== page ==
The Catcher in the Rye explores that traumatic effects that first-hand experiences with death can have on an individual. The narrator, seventeen-year-old Holden Caulfield, lost a younger brother to leukemia four years before the story is told. He was also witness (at least by ear) a young boy's suicide at prep school. These events leave him – and therefore, the story he narrates – plagued with nearly constant thoughts of death and mortality. The Catcher in the Rye is riddled with symbols of death and disappearance, which Holden often focuses on to avoid interacting with the real and living world around him.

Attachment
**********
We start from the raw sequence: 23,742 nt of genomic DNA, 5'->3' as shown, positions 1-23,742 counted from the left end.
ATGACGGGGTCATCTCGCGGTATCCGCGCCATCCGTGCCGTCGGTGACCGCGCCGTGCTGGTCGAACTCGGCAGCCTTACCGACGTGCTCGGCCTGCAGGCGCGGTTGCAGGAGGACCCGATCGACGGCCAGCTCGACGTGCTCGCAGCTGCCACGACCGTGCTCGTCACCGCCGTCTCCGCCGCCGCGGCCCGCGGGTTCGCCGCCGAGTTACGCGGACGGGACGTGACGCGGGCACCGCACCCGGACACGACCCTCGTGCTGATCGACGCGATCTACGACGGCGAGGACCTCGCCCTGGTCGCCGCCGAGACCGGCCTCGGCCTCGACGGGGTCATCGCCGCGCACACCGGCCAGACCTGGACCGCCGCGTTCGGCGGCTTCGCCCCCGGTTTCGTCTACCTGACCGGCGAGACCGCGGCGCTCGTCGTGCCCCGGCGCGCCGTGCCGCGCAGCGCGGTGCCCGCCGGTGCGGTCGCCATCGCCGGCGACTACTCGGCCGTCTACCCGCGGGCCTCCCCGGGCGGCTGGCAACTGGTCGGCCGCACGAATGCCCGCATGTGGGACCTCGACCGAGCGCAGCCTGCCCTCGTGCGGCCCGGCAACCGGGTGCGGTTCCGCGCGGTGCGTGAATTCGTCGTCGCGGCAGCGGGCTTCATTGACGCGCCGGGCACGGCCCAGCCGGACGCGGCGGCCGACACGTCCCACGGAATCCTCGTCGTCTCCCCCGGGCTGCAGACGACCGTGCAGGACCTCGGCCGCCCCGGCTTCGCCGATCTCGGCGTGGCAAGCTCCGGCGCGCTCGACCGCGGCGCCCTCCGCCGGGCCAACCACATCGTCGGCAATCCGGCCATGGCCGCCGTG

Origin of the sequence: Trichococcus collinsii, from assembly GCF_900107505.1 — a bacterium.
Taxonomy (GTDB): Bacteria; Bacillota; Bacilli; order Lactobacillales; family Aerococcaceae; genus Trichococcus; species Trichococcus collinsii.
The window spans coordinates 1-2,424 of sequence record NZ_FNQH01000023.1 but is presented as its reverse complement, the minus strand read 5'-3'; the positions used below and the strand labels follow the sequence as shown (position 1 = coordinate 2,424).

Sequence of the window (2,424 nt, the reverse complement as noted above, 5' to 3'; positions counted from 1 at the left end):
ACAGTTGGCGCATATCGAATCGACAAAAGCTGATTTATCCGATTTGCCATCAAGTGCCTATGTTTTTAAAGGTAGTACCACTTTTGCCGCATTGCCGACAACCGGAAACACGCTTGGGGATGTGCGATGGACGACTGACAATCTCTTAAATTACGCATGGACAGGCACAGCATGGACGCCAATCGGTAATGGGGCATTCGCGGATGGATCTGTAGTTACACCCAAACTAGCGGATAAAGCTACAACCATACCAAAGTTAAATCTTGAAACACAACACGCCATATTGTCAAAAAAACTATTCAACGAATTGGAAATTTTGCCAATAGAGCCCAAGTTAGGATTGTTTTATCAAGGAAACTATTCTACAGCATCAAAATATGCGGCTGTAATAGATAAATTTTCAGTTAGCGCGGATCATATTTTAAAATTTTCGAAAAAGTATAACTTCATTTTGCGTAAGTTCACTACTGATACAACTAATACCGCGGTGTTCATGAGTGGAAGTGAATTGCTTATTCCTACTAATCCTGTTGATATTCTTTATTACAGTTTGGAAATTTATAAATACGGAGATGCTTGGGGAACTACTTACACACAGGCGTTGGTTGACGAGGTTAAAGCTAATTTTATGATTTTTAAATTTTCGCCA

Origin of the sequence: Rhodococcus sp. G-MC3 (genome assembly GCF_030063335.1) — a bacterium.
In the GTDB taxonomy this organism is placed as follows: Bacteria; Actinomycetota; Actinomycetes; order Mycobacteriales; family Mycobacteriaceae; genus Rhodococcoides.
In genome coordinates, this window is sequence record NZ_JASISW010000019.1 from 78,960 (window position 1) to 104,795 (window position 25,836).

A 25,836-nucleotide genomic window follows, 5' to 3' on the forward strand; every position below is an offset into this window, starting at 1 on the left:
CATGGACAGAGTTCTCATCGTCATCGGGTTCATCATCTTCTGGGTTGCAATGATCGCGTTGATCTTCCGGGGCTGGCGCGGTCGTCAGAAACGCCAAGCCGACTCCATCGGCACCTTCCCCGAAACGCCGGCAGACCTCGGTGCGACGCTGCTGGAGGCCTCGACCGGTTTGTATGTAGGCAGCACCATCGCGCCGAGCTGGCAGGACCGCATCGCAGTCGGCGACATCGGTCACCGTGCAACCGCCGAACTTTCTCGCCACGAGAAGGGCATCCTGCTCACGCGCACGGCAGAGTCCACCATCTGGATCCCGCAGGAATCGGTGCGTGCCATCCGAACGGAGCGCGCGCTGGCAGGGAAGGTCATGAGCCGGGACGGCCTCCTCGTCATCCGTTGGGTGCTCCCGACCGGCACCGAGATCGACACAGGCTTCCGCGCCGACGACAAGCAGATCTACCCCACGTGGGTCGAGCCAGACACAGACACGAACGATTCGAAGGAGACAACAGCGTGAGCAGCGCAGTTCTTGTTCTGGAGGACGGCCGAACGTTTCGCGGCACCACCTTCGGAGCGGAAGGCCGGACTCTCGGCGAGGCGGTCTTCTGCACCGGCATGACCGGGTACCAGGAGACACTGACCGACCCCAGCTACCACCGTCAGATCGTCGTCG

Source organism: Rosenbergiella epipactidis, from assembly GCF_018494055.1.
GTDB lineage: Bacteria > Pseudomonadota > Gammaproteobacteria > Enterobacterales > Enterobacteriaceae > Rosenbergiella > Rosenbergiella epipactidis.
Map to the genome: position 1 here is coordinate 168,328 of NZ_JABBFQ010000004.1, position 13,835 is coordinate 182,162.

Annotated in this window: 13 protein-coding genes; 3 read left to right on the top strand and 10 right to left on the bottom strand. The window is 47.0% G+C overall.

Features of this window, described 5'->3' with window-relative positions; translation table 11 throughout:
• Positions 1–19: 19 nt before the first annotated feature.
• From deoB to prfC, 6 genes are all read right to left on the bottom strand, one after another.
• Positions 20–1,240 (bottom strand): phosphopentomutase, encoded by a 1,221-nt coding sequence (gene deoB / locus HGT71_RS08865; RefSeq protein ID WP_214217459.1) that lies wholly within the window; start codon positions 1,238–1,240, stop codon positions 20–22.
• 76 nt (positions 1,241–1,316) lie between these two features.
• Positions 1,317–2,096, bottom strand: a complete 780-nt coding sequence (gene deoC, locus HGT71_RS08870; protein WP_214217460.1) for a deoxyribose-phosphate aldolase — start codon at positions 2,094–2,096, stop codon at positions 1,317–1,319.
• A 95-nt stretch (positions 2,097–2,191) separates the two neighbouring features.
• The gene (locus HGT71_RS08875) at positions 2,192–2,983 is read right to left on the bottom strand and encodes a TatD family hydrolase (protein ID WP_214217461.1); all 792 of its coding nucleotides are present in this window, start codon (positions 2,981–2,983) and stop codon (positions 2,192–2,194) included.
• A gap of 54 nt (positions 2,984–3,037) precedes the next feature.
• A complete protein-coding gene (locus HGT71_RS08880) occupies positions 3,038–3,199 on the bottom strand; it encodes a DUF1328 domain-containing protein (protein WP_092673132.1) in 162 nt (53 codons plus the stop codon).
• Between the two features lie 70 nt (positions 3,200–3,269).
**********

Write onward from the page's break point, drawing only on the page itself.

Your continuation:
Holden's obsession with certain symbols, along with his fantasies about disappearing, indicate that he has a death wish.
Although Holden is indeed obsessed with death and mortality, it is only because he cherishes life so much.